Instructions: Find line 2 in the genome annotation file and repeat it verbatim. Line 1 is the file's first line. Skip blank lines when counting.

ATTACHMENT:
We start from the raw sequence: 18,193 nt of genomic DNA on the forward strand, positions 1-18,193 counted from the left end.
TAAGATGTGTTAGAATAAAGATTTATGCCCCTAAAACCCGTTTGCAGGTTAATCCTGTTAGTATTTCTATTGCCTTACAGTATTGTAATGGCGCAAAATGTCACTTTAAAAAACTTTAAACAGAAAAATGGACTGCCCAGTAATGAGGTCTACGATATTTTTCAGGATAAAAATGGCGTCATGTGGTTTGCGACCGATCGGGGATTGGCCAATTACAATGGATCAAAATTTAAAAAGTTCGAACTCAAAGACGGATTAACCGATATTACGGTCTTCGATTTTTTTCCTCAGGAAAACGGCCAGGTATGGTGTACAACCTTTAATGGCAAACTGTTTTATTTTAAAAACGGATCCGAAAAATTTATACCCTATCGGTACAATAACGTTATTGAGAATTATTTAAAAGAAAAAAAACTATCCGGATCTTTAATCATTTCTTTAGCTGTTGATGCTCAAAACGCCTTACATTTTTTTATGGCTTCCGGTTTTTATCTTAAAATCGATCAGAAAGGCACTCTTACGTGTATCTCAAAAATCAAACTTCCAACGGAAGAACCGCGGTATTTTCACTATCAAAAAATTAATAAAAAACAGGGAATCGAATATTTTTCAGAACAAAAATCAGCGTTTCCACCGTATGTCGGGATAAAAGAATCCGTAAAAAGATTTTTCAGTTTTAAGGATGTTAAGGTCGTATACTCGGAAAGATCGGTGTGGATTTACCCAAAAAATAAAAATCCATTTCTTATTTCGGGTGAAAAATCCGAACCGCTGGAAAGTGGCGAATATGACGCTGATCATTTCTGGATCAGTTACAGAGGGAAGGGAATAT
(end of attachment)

TAAGATGTGTTAGAATAAAGATTTATGCCCCTAAAACCCGTTTGCAGGTTAATCCTGTTAGTATTTCTATTGCCTTACAGTATTGTAATGGCGCAAAATGTCACTTTAAAAAACTTTAAACAGAAAAATGGACTGCCCAGTAATGAGGTCTACGATATTTTTCAGGATAAAAATGGCGTCATGTGGTTTGCGACCGATCGGGGATTGGCCAATTACAATGGATCAAAATTTAAAAAGTTCGAACTCAAAGACGGATTAACCGATATTACGGTCTTCGATTTTTTTCCTCAGGAAAACGGCCAGGTATGGTGTACAACCTTTAATGGCAAACTGTTTTATTTTAAAAACGGATCCGAAAAATTTATACCCTATCGGTACAATAACGTTATTGAGAATTATTTAAAAGAAAAAAAACTATCCGGATCTTTAATCATTTCTTTAGCTGTTGATGCTCAAAACGCCTTACATTTTTTTATGGCTTCCGGTTTTTATCTTAAAATCGATCAGAAAGGCACTCTTACGTGTATCTCAAAAATCAAACTTCCAACGGAAGAACCGCGGTATTTTCACTATCAAAAAATTAATAAAAAACAGGGAATCGAATATTTTTCAGAACAAAAATCAGCGTTTCCACCGTATGTCGGGATAAAAGAATCCGTAAAAAGATTTTTCAGTTTTAAGGATGTTAAGGTCGTATACTCGGAAAGATCGGTGTGGATTTACCCAAAAAATAAAAATCCATTTCTTATTTCGGGTGAAAAATCCGAACCGCTGGAAAGTGGCGAATATGACGCTGATCATTTCTGGATCAGTTACAGAGGGAAGGGAATAT